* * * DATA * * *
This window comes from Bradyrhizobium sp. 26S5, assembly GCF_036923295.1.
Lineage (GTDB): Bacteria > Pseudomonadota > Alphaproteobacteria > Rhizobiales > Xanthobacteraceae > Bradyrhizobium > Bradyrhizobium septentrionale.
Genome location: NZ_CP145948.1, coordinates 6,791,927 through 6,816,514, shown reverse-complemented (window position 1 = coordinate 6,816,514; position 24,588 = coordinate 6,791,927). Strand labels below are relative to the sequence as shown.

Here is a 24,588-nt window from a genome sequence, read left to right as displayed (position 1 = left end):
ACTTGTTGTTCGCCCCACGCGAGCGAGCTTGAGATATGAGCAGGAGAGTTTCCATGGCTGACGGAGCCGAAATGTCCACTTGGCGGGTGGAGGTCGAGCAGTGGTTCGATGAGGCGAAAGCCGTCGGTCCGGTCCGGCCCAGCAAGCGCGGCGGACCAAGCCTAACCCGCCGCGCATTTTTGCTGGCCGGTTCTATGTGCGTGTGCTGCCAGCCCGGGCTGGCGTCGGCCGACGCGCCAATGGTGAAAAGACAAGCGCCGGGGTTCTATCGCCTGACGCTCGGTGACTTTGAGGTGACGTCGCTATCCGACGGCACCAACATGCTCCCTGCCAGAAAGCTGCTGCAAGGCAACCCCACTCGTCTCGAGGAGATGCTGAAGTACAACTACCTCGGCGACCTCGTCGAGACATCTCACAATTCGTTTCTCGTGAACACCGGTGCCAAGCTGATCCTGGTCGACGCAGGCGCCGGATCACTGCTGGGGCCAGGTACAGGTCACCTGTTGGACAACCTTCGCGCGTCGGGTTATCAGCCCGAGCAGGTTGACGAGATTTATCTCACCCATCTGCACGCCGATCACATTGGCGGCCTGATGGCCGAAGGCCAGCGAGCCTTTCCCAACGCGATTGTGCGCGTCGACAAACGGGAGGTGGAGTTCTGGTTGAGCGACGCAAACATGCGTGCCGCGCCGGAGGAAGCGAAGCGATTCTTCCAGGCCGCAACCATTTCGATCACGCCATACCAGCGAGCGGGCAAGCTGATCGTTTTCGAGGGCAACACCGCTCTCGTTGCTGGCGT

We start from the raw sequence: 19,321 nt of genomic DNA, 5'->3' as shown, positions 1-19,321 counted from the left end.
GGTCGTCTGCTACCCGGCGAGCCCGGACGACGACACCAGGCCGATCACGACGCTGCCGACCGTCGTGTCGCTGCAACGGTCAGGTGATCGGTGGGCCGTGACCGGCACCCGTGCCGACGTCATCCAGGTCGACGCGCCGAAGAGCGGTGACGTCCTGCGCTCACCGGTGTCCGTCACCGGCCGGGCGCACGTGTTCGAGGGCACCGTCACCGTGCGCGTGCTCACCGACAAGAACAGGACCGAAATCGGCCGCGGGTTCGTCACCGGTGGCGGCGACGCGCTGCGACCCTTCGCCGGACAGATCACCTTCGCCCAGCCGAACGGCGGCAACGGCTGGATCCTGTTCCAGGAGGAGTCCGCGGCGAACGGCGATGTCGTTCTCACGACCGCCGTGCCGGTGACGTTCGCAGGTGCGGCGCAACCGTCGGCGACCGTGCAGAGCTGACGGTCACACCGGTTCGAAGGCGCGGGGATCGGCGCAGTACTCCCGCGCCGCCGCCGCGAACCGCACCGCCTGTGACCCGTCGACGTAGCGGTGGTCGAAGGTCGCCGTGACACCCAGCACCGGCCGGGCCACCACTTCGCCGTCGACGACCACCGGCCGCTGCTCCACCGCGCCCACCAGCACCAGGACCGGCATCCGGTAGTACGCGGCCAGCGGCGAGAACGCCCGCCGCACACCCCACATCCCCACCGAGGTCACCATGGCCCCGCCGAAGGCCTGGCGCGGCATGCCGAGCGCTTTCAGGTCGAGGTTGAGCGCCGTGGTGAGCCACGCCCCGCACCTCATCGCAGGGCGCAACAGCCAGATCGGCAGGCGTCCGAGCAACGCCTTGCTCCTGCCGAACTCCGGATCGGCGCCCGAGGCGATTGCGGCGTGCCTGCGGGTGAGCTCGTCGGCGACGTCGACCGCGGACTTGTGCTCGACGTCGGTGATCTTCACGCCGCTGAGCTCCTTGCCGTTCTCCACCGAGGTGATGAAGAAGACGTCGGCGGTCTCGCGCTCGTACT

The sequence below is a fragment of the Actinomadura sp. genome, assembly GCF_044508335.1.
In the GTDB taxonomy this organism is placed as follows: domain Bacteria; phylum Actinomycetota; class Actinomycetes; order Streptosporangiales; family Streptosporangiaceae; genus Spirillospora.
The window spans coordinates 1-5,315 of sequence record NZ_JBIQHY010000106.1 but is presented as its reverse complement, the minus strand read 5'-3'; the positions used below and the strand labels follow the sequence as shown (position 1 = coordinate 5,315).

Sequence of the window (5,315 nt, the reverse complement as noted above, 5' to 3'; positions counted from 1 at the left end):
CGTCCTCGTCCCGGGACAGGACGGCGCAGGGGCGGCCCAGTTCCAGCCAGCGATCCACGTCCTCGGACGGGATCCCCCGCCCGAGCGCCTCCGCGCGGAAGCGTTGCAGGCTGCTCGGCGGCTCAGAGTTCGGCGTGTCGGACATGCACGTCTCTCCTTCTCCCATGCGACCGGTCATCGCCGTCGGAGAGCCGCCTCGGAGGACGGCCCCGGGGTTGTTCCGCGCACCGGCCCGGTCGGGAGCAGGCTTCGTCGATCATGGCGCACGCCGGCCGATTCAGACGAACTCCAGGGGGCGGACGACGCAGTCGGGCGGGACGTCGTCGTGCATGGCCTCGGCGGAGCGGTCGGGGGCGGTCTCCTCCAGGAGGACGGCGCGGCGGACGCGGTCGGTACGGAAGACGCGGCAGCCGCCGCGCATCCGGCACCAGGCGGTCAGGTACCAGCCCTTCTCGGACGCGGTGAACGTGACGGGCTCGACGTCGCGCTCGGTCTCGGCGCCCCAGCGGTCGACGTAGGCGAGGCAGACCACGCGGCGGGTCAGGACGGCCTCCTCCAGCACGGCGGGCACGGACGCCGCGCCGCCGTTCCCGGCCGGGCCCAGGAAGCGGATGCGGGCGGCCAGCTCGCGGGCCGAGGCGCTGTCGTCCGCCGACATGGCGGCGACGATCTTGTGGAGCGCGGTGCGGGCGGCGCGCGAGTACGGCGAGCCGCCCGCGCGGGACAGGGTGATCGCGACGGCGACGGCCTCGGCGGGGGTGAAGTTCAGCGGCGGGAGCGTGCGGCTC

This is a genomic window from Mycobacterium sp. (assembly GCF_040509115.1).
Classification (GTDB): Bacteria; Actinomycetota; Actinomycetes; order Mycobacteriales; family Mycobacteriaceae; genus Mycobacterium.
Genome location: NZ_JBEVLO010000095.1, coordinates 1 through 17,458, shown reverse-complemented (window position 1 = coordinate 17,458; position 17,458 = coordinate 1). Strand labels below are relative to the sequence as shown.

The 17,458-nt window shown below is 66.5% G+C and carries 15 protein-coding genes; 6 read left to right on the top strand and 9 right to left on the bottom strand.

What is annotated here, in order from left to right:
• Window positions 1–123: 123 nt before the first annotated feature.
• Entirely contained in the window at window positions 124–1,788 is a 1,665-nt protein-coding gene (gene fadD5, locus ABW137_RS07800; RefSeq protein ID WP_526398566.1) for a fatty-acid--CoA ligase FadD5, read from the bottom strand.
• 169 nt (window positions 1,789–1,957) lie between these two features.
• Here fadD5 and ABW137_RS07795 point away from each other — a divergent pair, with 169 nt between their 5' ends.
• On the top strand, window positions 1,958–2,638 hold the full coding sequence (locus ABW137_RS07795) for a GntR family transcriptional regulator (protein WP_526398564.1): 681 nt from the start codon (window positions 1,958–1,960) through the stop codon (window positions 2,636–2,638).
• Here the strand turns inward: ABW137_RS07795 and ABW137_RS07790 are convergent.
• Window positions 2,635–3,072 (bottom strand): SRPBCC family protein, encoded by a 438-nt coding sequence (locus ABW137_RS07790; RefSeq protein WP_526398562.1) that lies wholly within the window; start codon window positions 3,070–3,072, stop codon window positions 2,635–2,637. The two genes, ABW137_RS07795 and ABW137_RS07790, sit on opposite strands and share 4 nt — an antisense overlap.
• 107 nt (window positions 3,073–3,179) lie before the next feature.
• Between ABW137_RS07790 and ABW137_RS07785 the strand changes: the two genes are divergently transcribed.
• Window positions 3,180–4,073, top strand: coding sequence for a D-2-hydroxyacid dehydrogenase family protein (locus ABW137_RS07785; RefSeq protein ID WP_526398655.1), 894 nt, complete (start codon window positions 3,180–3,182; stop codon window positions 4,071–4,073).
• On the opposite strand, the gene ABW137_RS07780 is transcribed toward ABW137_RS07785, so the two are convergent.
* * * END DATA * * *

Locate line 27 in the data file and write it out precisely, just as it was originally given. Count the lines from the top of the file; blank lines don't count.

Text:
• Window positions 3,180–4,073, top strand: coding sequence for a D-2-hydroxyacid dehydrogenase family protein (locus ABW137_RS07785; RefSeq protein ID WP_526398655.1), 894 nt, complete (start codon window positions 3,180–3,182; stop codon window positions 4,071–4,073).